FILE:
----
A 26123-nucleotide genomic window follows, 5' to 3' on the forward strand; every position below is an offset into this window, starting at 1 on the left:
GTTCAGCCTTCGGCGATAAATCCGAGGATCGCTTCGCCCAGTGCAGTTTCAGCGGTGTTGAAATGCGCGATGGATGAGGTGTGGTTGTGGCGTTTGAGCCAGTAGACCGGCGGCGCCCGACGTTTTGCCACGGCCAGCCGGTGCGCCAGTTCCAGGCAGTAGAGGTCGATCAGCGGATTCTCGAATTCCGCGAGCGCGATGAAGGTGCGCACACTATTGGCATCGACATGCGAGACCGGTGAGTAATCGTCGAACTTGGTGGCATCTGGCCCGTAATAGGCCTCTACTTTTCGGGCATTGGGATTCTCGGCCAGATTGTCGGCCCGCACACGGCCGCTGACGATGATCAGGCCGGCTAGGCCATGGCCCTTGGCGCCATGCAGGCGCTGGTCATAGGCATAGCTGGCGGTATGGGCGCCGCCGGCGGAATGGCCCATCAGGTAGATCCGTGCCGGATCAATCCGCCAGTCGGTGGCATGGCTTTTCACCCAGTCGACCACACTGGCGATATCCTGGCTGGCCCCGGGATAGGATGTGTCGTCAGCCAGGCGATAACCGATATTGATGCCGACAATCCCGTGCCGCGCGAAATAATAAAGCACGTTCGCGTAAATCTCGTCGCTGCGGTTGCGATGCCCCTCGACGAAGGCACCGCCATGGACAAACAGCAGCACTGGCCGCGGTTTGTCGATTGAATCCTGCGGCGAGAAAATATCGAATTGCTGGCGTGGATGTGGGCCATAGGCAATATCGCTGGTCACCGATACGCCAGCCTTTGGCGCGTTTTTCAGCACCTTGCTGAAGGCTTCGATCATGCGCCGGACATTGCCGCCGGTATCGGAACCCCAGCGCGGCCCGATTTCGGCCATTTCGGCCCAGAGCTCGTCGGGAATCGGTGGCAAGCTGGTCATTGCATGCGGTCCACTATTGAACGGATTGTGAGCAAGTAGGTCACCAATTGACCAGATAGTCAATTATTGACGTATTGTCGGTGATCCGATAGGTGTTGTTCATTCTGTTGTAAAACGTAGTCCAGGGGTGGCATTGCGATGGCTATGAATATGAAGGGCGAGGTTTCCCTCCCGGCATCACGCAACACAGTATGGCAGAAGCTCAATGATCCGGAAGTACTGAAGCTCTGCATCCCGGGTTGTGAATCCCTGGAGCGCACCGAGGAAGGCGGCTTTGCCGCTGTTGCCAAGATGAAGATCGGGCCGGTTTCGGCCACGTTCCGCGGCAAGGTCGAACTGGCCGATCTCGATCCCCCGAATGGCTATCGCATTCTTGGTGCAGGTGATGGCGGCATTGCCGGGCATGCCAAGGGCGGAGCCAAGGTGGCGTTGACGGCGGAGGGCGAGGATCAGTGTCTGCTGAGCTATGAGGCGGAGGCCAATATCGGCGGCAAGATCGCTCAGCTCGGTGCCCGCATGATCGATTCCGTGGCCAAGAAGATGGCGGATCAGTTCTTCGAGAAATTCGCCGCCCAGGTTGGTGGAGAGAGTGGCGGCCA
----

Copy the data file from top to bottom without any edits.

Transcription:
A 26123-nucleotide genomic window follows, 5' to 3' on the forward strand; every position below is an offset into this window, starting at 1 on the left:
GTTCAGCCTTCGGCGATAAATCCGAGGATCGCTTCGCCCAGTGCAGTTTCAGCGGTGTTGAAATGCGCGATGGATGAGGTGTGGTTGTGGCGTTTGAGCCAGTAGACCGGCGGCGCCCGACGTTTTGCCACGGCCAGCCGGTGCGCCAGTTCCAGGCAGTAGAGGTCGATCAGCGGATTCTCGAATTCCGCGAGCGCGATGAAGGTGCGCACACTATTGGCATCGACATGCGAGACCGGTGAGTAATCGTCGAACTTGGTGGCATCTGGCCCGTAATAGGCCTCTACTTTTCGGGCATTGGGATTCTCGGCCAGATTGTCGGCCCGCACACGGCCGCTGACGATGATCAGGCCGGCTAGGCCATGGCCCTTGGCGCCATGCAGGCGCTGGTCATAGGCATAGCTGGCGGTATGGGCGCCGCCGGCGGAATGGCCCATCAGGTAGATCCGTGCCGGATCAATCCGCCAGTCGGTGGCATGGCTTTTCACCCAGTCGACCACACTGGCGATATCCTGGCTGGCCCCGGGATAGGATGTGTCGTCAGCCAGGCGATAACCGATATTGATGCCGACAATCCCGTGCCGCGCGAAATAATAAAGCACGTTCGCGTAAATCTCGTCGCTGCGGTTGCGATGCCCCTCGACGAAGGCACCGCCATGGACAAACAGCAGCACTGGCCGCGGTTTGTCGATTGAATCCTGCGGCGAGAAAATATCGAATTGCTGGCGTGGATGTGGGCCATAGGCAATATCGCTGGTCACCGATACGCCAGCCTTTGGCGCGTTTTTCAGCACCTTGCTGAAGGCTTCGATCATGCGCCGGACATTGCCGCCGGTATCGGAACCCCAGCGCGGCCCGATTTCGGCCATTTCGGCCCAGAGCTCGTCGGGAATCGGTGGCAAGCTGGTCATTGCATGCGGTCCACTATTGAACGGATTGTGAGCAAGTAGGTCACCAATTGACCAGATAGTCAATTATTGACGTATTGTCGGTGATCCGATAGGTGTTGTTCATTCTGTTGTAAAACGTAGTCCAGGGGTGGCATTGCGATGGCTATGAATATGAAGGGCGAGGTTTCCCTCCCGGCATCACGCAACACAGTATGGCAGAAGCTCAATGATCCGGAAGTACTGAAGCTCTGCATCCCGGGTTGTGAATCCCTGGAGCGCACCGAGGAAGGCGGCTTTGCCGCTGTTGCCAAGATGAAGATCGGGCCGGTTTCGGCCACGTTCCGCGGCAAGGTCGAACTGGCCGATCTCGATCCCCCGAATGGCTATCGCATTCTTGGTGCAGGTGATGGCGGCATTGCCGGGCATGCCAAGGGCGGAGCCAAGGTGGCGTTGACGGCGGAGGGCGAGGATCAGTGTCTGCTGAGCTATGAGGCGGAGGCCAATATCGGCGGCAAGATCGCTCAGCTCGGTGCCCGCATGATCGATTCCGTGGCCAAGAAGATGGCGGATCAGTTCTTCGAGAAATTCGCCGCCCAGGTTGGTGGAGAGAGTGGCGGCCA